On the night of July 17, 1944, residents in the San Francisco area were jolted awake by a massive explosion that lit up the sky. At Port Chicago Naval Magazine 40 miles east of San Francisco, 320 men were instantly killed when the munition ships they were loading with ammunition and bombs for the Pacific Rim troops mysteriously blew up. It was the largest homeland disaster during World War II.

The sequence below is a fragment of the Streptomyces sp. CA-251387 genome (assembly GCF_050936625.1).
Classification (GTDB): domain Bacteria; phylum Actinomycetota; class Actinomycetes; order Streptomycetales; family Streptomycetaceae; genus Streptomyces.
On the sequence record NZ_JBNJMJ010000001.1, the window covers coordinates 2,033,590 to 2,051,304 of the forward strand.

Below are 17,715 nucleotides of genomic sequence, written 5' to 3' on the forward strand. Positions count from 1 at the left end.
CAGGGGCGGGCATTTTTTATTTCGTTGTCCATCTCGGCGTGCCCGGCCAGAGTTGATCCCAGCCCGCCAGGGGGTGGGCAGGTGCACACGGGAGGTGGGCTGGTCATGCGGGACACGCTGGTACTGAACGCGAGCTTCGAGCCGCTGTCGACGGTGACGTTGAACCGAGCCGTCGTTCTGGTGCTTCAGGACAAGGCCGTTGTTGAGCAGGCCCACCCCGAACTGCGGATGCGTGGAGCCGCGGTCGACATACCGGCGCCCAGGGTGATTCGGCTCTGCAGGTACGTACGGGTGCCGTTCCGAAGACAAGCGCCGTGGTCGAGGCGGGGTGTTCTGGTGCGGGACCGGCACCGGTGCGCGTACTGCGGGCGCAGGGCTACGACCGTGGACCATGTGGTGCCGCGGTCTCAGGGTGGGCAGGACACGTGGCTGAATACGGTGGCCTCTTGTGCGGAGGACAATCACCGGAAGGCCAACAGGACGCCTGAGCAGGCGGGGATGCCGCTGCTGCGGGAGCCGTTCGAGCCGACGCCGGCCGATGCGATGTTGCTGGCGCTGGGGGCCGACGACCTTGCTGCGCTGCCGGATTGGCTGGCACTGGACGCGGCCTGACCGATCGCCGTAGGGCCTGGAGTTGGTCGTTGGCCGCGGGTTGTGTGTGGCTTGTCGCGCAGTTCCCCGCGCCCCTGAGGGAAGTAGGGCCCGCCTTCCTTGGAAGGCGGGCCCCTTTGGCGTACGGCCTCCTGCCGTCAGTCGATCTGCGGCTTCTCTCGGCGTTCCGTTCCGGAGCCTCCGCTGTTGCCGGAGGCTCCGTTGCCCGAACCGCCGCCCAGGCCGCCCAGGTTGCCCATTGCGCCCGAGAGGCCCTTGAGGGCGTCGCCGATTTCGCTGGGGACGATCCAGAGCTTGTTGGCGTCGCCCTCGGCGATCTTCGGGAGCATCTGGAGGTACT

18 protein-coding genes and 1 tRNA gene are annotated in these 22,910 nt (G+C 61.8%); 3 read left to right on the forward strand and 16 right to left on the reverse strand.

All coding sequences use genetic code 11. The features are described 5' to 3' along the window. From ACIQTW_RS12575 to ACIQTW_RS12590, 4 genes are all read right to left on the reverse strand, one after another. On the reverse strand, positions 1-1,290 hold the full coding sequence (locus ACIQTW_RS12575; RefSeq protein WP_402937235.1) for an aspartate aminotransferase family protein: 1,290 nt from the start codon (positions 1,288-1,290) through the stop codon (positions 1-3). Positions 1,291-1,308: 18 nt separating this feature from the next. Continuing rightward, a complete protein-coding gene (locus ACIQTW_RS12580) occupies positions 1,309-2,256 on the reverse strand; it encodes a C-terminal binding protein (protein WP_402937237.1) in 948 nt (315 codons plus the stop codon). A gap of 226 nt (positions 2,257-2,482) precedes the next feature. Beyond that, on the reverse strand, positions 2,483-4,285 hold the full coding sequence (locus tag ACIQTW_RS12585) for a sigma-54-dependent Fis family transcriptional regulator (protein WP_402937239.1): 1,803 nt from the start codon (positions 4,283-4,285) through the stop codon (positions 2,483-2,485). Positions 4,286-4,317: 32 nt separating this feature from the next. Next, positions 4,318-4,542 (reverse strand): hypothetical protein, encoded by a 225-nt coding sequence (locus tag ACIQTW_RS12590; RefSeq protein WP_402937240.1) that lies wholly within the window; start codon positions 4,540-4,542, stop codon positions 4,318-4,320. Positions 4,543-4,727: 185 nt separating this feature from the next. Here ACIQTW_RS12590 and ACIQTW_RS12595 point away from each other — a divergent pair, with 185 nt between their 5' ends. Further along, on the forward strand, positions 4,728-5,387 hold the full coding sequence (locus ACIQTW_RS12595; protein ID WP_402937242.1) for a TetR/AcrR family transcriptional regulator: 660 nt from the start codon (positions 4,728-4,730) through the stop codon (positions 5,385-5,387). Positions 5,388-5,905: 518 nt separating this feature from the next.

Everyone within 1,000 feet of the loading dock perished; Sailors, Marines, Navy Armed Guard, Coast Guardsmen, Merchant Marines, and working civilians. Over 200 of the deaths were young African-American enlisted sailors working for a segregated military. The explosion and its aftermath led to the largest Naval mutiny trial and was one of the catalysts to persuade the U.S. Armed Services to desegregate following the war.